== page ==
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Royal Mail profits down 21% on competition woes

Anna Fedorova
Written By:
Anna Fedorova

Royal Mail suffered a 21 per cent profit fall in the half year ending 28 September 2014, but beat analysts’ expectations of a 30 per cent drop.

Analysts were predicting profits at the postal service group, privatised last year, would fall by 29 per cent to £252m, but they came in better than expected at £279m. This compared to £353m in the same six month period last year.

The group also halved the expected growth of its UK parcel business to 1 per cent to 2 per cent as a result of fierce competition from the likes of online retailer Amazon.

Parcel revenue for the six month reporting period was down 1 per cent at £1.5bn, with the “highly competitive environment” to blame. However, revenue growth came in at 2 per cent, in line with expectations.

Moya Greene, chief executive, said: “The UK parcels market remains challenging. As the pre-eminent UK parcels delivery company, we are targeting a number of new, growing areas, and delivered 2 per cent volume growth in a competitive market.

“We had a better than expected performance in UK letters. GLS, our European parcels business, demonstrated a strong performance with better than expected volumes in domestic and export parcels.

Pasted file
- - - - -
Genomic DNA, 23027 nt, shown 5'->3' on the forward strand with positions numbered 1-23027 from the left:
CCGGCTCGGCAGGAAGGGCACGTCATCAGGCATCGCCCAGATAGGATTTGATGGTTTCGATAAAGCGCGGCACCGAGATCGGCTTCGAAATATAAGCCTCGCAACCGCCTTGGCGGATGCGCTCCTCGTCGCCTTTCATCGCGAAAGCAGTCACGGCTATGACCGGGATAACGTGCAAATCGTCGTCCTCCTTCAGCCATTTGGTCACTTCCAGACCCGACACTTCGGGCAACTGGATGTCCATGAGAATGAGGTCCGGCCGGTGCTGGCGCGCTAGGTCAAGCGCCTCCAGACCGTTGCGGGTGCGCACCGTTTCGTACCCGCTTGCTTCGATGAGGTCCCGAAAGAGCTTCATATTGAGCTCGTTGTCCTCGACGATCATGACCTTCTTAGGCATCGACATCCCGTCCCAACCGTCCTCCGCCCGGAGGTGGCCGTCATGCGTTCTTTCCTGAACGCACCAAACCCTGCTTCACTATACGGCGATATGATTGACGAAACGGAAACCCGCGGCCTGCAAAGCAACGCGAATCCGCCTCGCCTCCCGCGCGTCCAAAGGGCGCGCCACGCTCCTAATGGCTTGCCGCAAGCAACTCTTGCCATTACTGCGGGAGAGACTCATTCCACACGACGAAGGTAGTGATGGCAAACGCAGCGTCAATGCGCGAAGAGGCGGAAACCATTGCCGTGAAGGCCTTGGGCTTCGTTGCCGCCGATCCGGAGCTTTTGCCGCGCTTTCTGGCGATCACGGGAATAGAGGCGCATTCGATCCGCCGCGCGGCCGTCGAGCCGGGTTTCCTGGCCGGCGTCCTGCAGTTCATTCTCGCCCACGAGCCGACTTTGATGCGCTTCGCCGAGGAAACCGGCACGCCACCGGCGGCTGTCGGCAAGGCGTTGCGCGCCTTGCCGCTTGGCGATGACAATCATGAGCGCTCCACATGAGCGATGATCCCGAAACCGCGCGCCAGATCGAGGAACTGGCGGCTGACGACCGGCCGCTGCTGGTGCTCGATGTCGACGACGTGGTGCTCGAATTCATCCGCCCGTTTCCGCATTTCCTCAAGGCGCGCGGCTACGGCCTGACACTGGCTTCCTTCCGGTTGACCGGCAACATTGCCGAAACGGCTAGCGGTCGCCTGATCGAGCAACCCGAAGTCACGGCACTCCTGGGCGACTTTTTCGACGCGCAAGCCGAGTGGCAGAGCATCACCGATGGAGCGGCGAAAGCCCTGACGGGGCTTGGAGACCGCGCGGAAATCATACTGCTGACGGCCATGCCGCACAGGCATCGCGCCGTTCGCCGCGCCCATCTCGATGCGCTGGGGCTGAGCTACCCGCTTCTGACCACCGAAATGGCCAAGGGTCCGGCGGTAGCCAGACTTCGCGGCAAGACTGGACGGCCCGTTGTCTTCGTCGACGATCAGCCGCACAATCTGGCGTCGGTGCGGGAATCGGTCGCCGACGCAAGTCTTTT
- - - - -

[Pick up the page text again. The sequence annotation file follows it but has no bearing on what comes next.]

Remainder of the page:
“Our performance remains in line with our expectations for the full year. But, as always, this depends on us delivering another great Christmas, for which we are fully prepared.”

The stock price of Royal Mail has been volatile over the past 12 months and is down 18% year to date at 469p.

Darren Hepworth, director of global trading at TD Direct Investing, said: “It has been a year of changing fortunes for Royal Mail, following the initial speculative bubble – driven in part by the cries that the IPO had been undervalued.

“[Investors] benefited from the peak in price in early 2014 (618p, up almost 90% on list price) with sales making up 77 per cent of all our trades. Since then the price has fluctuated, regularly dropping below the 400p mark.

“The settling of the competition case against its French parcel delivery firm, GLS, in October has provided a much needed boost, increasing the share price by almost 20 per cent.”